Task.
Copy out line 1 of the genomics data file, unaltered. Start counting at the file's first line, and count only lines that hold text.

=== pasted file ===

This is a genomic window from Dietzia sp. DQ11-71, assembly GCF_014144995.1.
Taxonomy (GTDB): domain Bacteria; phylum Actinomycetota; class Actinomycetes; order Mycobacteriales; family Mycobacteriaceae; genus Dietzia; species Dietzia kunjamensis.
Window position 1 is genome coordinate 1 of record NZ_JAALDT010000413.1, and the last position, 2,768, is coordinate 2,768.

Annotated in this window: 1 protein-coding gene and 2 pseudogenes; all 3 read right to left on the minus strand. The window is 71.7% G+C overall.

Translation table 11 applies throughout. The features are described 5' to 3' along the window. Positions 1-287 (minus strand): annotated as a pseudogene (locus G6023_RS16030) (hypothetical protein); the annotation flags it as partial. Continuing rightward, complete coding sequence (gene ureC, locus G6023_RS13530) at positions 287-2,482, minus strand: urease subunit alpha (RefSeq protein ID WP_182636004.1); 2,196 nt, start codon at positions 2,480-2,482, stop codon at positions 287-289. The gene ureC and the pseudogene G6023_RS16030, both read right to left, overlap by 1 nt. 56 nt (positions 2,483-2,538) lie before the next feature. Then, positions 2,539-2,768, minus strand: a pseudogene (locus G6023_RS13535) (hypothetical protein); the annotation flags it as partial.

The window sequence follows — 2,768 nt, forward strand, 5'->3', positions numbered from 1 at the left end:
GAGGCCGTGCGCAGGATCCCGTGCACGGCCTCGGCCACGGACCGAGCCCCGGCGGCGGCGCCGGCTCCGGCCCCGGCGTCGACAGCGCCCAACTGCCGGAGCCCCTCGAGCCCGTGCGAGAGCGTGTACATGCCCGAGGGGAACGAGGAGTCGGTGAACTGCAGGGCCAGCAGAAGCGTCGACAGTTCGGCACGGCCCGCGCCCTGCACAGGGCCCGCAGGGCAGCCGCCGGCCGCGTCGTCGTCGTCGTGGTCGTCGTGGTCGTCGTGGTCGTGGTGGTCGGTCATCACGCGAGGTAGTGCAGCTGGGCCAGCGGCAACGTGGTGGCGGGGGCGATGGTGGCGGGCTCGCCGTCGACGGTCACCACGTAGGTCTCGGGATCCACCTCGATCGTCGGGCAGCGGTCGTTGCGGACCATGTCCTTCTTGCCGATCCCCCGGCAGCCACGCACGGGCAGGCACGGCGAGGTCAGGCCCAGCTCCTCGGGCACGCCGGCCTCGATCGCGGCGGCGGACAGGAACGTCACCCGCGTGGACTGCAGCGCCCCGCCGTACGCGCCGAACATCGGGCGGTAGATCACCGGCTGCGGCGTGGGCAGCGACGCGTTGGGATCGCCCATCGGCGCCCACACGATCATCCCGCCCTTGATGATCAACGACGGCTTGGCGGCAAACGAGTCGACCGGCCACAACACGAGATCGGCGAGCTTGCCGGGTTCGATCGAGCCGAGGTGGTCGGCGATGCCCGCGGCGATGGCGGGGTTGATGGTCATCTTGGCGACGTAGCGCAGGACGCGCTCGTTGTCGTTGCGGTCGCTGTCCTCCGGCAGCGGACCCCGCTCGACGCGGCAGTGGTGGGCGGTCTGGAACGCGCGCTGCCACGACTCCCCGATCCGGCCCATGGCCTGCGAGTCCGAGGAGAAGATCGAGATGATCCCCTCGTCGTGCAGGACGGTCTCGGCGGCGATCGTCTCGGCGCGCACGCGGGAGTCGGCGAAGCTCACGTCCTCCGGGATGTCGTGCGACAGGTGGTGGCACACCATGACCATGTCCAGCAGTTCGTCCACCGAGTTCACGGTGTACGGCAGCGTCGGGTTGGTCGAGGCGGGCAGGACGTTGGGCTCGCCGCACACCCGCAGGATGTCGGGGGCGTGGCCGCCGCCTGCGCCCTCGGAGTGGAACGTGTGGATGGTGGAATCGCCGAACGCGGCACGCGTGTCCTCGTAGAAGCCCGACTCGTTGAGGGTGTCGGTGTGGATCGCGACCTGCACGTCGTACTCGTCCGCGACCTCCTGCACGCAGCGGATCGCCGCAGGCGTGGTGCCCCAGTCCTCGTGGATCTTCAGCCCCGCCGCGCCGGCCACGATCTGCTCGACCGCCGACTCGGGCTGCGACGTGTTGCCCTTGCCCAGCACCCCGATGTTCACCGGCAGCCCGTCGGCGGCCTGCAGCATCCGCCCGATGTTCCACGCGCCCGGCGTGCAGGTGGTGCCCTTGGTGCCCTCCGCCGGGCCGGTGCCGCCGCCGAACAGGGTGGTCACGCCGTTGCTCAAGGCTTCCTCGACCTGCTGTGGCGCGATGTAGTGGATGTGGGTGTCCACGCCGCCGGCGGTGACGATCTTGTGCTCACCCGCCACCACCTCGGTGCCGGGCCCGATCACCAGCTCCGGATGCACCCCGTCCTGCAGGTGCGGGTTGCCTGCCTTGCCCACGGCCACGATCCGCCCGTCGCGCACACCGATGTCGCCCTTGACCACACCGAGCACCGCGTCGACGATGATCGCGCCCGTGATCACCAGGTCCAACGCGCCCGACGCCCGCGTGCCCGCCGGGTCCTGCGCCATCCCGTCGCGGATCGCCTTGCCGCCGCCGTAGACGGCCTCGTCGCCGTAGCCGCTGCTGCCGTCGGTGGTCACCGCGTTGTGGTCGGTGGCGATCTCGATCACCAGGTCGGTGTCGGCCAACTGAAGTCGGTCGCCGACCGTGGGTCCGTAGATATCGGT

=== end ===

This is a genomic window from Dietzia sp. DQ11-71, assembly GCF_014144995.1.